Asking for help is a sign of strength, not weakness. I myself have struggled in trying to figure out why I was not getting through to my child who had little speech and language skills and could only communicate by pointing and grunting to us.
It wasn’t until I opened up about my challenges and asked for help that I discovered 1) I wasn’t “parenting wrong” – I just needed more information and additional strategies, and 2) there is help out there!
Talk to your…
Paediatrician regarding referrals to specialists.
Adult social care helplines and your local Council SEN offer, local social enterprises, and support groups.
Child’s teacher for additional suggestions to help your child academically.
Clergy, minister, counsellor, or other special needs parents for personal support.
Spouse or co-parenting partner to brainstorm family solutions.
Friends and family for possible “mum’s time out” or couple time out, so you can recharge your battery.
Take care of yourself.
This is where parents struggle the most! “But I just don’t have time for me!” If you want to be the best parent you can be, you need to allow yourself time to relax and recharge your battery.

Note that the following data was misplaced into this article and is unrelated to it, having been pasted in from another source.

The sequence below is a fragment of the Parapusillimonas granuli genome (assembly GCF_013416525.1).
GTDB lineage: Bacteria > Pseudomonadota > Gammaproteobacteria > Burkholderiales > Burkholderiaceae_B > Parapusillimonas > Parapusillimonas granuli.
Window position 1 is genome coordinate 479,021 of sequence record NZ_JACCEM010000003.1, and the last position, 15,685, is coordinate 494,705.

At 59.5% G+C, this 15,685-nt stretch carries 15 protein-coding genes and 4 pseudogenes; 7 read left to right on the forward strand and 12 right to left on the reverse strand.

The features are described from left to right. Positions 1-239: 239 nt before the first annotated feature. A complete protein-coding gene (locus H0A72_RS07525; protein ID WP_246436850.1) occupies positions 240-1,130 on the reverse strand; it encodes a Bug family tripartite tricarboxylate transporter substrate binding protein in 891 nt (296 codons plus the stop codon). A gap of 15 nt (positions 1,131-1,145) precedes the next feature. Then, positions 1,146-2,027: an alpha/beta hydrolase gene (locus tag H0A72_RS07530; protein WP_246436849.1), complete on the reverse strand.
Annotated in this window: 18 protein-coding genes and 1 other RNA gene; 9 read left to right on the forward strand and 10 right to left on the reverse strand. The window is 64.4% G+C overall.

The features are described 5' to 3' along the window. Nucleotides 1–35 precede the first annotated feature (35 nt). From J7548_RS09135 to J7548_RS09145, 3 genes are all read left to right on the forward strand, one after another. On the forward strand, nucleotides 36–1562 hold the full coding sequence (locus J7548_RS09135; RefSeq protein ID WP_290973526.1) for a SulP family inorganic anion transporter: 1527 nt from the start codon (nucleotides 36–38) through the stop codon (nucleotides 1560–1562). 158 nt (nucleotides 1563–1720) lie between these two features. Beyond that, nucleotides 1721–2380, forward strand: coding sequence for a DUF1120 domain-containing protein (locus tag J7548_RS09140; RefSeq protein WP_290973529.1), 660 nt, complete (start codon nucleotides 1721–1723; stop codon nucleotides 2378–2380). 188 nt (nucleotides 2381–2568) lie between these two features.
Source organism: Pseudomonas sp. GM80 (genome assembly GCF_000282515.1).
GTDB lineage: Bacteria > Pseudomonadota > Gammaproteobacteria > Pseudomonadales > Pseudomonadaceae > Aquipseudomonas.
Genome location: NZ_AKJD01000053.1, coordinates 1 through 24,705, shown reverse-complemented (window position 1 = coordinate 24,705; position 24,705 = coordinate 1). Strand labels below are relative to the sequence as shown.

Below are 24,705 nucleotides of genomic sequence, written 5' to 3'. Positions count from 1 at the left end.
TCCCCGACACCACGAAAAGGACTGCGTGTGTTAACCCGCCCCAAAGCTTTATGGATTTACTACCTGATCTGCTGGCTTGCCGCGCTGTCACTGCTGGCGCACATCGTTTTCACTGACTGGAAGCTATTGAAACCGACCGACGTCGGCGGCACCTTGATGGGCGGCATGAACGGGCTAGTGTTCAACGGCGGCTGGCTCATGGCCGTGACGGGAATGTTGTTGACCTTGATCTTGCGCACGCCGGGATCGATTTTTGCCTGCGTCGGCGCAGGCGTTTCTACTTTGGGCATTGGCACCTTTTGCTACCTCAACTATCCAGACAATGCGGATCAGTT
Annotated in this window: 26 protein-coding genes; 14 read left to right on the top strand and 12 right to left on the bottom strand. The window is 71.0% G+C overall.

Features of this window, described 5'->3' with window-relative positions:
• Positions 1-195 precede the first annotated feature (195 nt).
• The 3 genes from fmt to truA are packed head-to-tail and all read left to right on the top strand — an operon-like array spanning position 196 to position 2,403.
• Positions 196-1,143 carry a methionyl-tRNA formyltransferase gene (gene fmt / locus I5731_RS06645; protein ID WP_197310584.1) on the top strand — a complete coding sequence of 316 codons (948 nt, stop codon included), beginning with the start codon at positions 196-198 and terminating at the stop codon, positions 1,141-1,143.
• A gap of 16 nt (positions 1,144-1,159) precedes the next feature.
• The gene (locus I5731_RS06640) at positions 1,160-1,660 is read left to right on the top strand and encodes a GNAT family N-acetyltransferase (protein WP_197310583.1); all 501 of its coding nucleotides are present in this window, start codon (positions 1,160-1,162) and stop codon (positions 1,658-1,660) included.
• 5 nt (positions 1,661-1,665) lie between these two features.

Think of your energy as a bucket of water,: if you constantly pour out your energy (the water) but never refill the bucket, you have nothing to give at the end of the day.
Here are some quick tips I and other parents have used through the years:
1. Give yourself permission to take 5-10 minutes each day strictly for yourself. (I know, it is hard, but your kids need you to do this)
2. Do something that relaxes you (a cup of coffee, read a few pages from an inspirational or funny book, or just sit and do nothing).